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Am I the only person that’s not heard of Google Health?

12 May 2010

This, in the nature of the web, is a convoluted one.

It confirms that the web is very……well, webby.

I saw a nice review to a very smart iPhone app called Pastebot that takes copy and paste to another level. Mac users will be particularly pleased as they have a free syncing app that is just genius. The same company also produces Weightbot – not surprisingly an app to record your weight/BMI etc. And before you ask, yes, I did buy it and I am starting to track my weight.

Well, interestingly Weightbot can pull data pushed to the internet by some wifi enabled bathroom scales from a company called Withings. These scales can also push data to Google Health. Got there in the end.

So, Google Health, which is only available to US users, allows one to create your own medical profile including conditions, medications. allergies, procedures, test results and immunisations. Profiles can also be created for family members and shared with others. There is of course a huge raft of privacy issues here – but I don’t think we should be scared to examine this usage.

Naturally, because the folks at Google are pretty clever, it’s possible to pull data from healthcare providers such as pharmacies, radiologists and labs such as Quest Diagnostics. There are even services that will find your medical records from around the globe and convert them to Google Health format. Another provider accepts faxed records and converts them for you.

Another feature is the ability to authorise specialist diagnostic services to monitor your glucose levels, blood pressure, cholesterol, BMI etc. so that they can provide you with alerts and reminders.

Famously one of Google’s tenet’s is to ‘do no evil’. They could do significant good if they continued to develop their electronic health records into a freely available global standard.

Having a global standard that became widely adopted could significantly improve protocol feasibility evaluation, facilitate the identification of suitable subjects for clinical trials, allow data exchange with EDC systems and ultimately reduce the SDV burden.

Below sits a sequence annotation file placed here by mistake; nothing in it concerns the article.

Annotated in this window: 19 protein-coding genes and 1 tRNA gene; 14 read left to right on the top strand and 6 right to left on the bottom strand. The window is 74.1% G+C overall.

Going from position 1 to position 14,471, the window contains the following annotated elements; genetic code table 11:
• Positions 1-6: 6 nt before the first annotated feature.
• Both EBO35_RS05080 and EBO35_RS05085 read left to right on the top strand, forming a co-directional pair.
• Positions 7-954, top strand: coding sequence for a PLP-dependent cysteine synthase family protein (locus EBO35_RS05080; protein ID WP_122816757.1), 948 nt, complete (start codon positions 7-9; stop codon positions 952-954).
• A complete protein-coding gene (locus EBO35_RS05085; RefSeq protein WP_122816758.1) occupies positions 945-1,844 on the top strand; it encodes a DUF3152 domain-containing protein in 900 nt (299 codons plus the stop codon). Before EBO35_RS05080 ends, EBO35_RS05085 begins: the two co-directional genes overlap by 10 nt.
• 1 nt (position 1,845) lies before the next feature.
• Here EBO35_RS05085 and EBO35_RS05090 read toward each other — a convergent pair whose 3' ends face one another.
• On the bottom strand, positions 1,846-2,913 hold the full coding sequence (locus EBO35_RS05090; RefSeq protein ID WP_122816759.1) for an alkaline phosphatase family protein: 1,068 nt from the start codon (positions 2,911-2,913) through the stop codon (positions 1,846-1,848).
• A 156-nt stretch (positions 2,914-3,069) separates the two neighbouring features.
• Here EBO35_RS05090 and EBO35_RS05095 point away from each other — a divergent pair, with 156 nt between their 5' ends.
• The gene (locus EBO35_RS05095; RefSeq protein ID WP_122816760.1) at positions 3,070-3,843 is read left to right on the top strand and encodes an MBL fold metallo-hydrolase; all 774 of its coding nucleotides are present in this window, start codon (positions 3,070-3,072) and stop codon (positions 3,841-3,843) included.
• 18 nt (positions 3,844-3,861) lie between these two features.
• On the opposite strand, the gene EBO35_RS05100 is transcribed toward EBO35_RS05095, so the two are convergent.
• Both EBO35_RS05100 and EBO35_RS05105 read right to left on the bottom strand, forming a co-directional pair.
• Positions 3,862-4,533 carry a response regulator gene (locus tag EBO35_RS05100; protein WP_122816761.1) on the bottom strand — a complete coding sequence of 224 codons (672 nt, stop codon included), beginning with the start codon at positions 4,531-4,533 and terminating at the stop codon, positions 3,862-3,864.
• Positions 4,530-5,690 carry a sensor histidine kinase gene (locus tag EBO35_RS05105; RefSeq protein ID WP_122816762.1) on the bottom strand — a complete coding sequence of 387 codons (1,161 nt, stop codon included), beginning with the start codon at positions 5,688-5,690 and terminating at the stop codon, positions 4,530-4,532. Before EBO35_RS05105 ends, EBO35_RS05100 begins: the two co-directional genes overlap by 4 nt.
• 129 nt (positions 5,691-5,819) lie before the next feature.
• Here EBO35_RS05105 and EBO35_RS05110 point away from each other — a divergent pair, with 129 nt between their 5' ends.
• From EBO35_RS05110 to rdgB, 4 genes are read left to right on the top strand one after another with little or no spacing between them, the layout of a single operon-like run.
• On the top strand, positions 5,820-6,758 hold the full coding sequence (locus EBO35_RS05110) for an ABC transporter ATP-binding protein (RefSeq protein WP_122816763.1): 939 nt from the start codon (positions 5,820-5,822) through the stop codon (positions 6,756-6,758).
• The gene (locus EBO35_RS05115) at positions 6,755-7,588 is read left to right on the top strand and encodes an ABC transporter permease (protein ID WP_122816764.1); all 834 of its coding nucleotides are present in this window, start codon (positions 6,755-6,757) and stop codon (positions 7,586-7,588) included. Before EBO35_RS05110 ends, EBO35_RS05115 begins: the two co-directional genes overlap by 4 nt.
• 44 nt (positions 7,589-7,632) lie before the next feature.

Thanks for staying with me on this one!

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4 Comments
  1. Ian permalink

    See also Microsoft Healthvault, Dossia.org and others…

  2. Hmmm, I can see a time when there will be an inclusion criteria in a protocol that states “Does the patient or carer have ready access to an internet-enabled device with a standards-compliant web browser?”. Convergence of ePRO and EDC. New categories of user in such a hybrid system – Patient & Carer alongside Investigator, Study Coordinator etc. Wonder if IRBs/Ethics committees would have a problem with that exclusion criteria as it might select out certain parts of society?

  3. Ian permalink

    Might go that way. Alternatively might recruit direct from the PMR system if patients (users) allow some sharing of their information. Probabluy will appeal initially only to those patients who are desperately looking for a cure.

    Another option would be that clinical trial systems provide a facility for patients to upload their medical record via the Continuity of Care (CCR) record or to share it from their PHR if they enroll in a trial. This would allow the suck-in of historical prescription data, medical devices (e.g. pacemakers), immunizations, vital signs etc, potentially saving some time in data entry.

    Yet another option is that this data is transferred from the physicians EHR system into the Clinical Trial system via a CCR or RFD (Request Form for Data Capture).

    Who knows how this will settle, but options are opening up.

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